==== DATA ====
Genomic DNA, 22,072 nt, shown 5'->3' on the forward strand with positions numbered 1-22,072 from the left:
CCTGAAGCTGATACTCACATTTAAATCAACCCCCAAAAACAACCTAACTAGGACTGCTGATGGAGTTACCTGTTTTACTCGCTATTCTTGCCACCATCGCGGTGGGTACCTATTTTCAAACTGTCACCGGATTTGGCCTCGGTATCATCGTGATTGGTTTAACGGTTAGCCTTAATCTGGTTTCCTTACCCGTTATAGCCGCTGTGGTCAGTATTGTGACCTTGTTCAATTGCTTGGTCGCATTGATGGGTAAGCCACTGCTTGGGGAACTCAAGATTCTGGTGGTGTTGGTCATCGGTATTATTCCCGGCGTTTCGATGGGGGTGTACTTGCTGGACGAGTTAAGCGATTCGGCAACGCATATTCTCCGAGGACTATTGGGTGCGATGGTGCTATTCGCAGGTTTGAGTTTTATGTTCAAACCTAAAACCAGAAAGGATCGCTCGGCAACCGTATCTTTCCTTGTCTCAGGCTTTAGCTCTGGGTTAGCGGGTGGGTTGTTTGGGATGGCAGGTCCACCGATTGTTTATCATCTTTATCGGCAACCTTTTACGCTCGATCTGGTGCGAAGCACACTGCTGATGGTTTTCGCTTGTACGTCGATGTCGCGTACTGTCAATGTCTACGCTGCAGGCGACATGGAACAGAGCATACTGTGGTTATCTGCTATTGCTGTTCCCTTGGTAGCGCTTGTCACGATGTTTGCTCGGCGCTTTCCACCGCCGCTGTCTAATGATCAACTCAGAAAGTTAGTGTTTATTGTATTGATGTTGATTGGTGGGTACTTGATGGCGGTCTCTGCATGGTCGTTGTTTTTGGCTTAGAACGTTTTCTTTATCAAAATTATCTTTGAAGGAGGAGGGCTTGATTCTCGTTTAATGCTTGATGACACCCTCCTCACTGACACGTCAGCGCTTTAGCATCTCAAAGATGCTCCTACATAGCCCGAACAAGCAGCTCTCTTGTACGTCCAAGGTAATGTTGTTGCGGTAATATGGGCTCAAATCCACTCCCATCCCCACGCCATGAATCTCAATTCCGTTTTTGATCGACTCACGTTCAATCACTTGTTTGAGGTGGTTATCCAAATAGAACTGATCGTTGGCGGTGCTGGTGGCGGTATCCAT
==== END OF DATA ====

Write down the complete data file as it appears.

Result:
Genomic DNA, 22,072 nt, shown 5'->3' on the forward strand with positions numbered 1-22,072 from the left:
CCTGAAGCTGATACTCACATTTAAATCAACCCCCAAAAACAACCTAACTAGGACTGCTGATGGAGTTACCTGTTTTACTCGCTATTCTTGCCACCATCGCGGTGGGTACCTATTTTCAAACTGTCACCGGATTTGGCCTCGGTATCATCGTGATTGGTTTAACGGTTAGCCTTAATCTGGTTTCCTTACCCGTTATAGCCGCTGTGGTCAGTATTGTGACCTTGTTCAATTGCTTGGTCGCATTGATGGGTAAGCCACTGCTTGGGGAACTCAAGATTCTGGTGGTGTTGGTCATCGGTATTATTCCCGGCGTTTCGATGGGGGTGTACTTGCTGGACGAGTTAAGCGATTCGGCAACGCATATTCTCCGAGGACTATTGGGTGCGATGGTGCTATTCGCAGGTTTGAGTTTTATGTTCAAACCTAAAACCAGAAAGGATCGCTCGGCAACCGTATCTTTCCTTGTCTCAGGCTTTAGCTCTGGGTTAGCGGGTGGGTTGTTTGGGATGGCAGGTCCACCGATTGTTTATCATCTTTATCGGCAACCTTTTACGCTCGATCTGGTGCGAAGCACACTGCTGATGGTTTTCGCTTGTACGTCGATGTCGCGTACTGTCAATGTCTACGCTGCAGGCGACATGGAACAGAGCATACTGTGGTTATCTGCTATTGCTGTTCCCTTGGTAGCGCTTGTCACGATGTTTGCTCGGCGCTTTCCACCGCCGCTGTCTAATGATCAACTCAGAAAGTTAGTGTTTATTGTATTGATGTTGATTGGTGGGTACTTGATGGCGGTCTCTGCATGGTCGTTGTTTTTGGCTTAGAACGTTTTCTTTATCAAAATTATCTTTGAAGGAGGAGGGCTTGATTCTCGTTTAATGCTTGATGACACCCTCCTCACTGACACGTCAGCGCTTTAGCATCTCAAAGATGCTCCTACATAGCCCGAACAAGCAGCTCTCTTGTACGTCCAAGGTAATGTTGTTGCGGTAATATGGGCTCAAATCCACTCCCATCCCCACGCCATGAATCTCAATTCCGTTTTTGATCGACTCACGTTCAATCACTTGTTTGAGGTGGTTATCCAAATAGAACTGATCGTTGGCGGTGCTGGTGGCGGTATCCAT